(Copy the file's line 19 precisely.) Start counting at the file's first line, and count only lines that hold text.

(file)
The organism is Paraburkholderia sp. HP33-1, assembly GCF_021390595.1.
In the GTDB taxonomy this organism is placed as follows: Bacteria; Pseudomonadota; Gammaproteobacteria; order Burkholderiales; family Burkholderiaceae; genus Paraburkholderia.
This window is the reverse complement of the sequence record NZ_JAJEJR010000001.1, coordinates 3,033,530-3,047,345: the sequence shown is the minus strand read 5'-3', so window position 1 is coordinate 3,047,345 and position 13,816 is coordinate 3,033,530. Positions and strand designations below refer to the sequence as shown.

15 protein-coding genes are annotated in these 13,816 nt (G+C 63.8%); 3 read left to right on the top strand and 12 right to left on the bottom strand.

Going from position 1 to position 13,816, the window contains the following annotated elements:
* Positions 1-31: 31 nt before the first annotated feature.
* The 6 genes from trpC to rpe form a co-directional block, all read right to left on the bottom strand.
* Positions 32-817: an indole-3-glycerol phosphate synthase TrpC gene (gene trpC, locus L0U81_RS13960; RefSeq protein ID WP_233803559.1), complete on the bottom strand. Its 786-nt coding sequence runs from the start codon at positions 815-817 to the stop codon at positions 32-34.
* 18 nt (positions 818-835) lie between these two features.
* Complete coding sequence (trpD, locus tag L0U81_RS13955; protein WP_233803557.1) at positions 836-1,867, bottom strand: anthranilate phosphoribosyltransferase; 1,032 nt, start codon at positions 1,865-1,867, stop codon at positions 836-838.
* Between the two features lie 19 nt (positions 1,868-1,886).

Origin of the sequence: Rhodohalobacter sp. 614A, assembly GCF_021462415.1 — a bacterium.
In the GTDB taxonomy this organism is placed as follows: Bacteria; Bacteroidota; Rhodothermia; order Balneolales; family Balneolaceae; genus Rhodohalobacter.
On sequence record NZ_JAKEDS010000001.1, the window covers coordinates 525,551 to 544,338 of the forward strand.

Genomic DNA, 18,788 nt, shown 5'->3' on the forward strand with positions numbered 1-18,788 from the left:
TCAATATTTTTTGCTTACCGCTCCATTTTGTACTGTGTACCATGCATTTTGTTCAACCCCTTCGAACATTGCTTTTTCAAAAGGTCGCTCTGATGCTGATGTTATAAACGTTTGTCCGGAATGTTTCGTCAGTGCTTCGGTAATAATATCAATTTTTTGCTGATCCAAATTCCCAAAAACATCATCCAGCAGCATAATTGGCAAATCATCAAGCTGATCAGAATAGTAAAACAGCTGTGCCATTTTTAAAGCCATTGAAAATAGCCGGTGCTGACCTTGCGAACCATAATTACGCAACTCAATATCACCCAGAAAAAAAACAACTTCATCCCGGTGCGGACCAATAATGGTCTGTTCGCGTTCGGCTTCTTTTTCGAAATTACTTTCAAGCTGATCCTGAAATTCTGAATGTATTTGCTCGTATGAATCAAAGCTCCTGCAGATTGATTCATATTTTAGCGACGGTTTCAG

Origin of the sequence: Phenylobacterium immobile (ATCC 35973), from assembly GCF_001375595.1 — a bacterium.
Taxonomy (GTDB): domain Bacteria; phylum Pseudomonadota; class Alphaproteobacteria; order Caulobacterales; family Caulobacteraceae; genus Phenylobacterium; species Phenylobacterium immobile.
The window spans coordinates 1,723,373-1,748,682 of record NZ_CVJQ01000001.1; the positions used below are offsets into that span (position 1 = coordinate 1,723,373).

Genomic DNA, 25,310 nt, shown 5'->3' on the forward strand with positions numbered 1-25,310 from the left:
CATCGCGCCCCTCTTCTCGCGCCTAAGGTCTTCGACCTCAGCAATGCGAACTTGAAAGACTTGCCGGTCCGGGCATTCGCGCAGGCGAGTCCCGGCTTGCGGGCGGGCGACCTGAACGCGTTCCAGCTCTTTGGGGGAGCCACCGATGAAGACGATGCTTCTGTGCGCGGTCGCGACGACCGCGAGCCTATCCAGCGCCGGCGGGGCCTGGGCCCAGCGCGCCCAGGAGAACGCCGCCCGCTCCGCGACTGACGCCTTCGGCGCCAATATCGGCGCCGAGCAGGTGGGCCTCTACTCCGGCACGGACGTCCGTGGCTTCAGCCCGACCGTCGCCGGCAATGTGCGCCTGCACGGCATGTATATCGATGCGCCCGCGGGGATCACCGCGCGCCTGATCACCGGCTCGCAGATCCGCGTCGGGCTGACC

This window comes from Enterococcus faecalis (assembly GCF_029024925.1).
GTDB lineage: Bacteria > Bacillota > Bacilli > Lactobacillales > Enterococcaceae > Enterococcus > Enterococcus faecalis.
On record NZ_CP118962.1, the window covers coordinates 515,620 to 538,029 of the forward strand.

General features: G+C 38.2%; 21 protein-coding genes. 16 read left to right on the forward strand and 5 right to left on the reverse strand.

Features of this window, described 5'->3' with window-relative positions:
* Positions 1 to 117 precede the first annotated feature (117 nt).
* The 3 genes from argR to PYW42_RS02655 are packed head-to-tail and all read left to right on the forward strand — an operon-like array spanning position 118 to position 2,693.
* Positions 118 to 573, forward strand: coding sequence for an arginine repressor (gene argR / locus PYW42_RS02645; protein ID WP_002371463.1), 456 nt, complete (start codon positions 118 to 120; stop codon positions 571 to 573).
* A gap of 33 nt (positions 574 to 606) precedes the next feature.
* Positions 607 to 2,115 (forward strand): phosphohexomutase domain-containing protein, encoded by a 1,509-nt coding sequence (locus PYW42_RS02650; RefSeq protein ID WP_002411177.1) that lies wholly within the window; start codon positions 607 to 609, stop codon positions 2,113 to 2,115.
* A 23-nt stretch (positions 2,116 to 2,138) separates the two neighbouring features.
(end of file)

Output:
The window spans coordinates 1,723,373-1,748,682 of record NZ_CVJQ01000001.1; the positions used below are offsets into that span (position 1 = coordinate 1,723,373).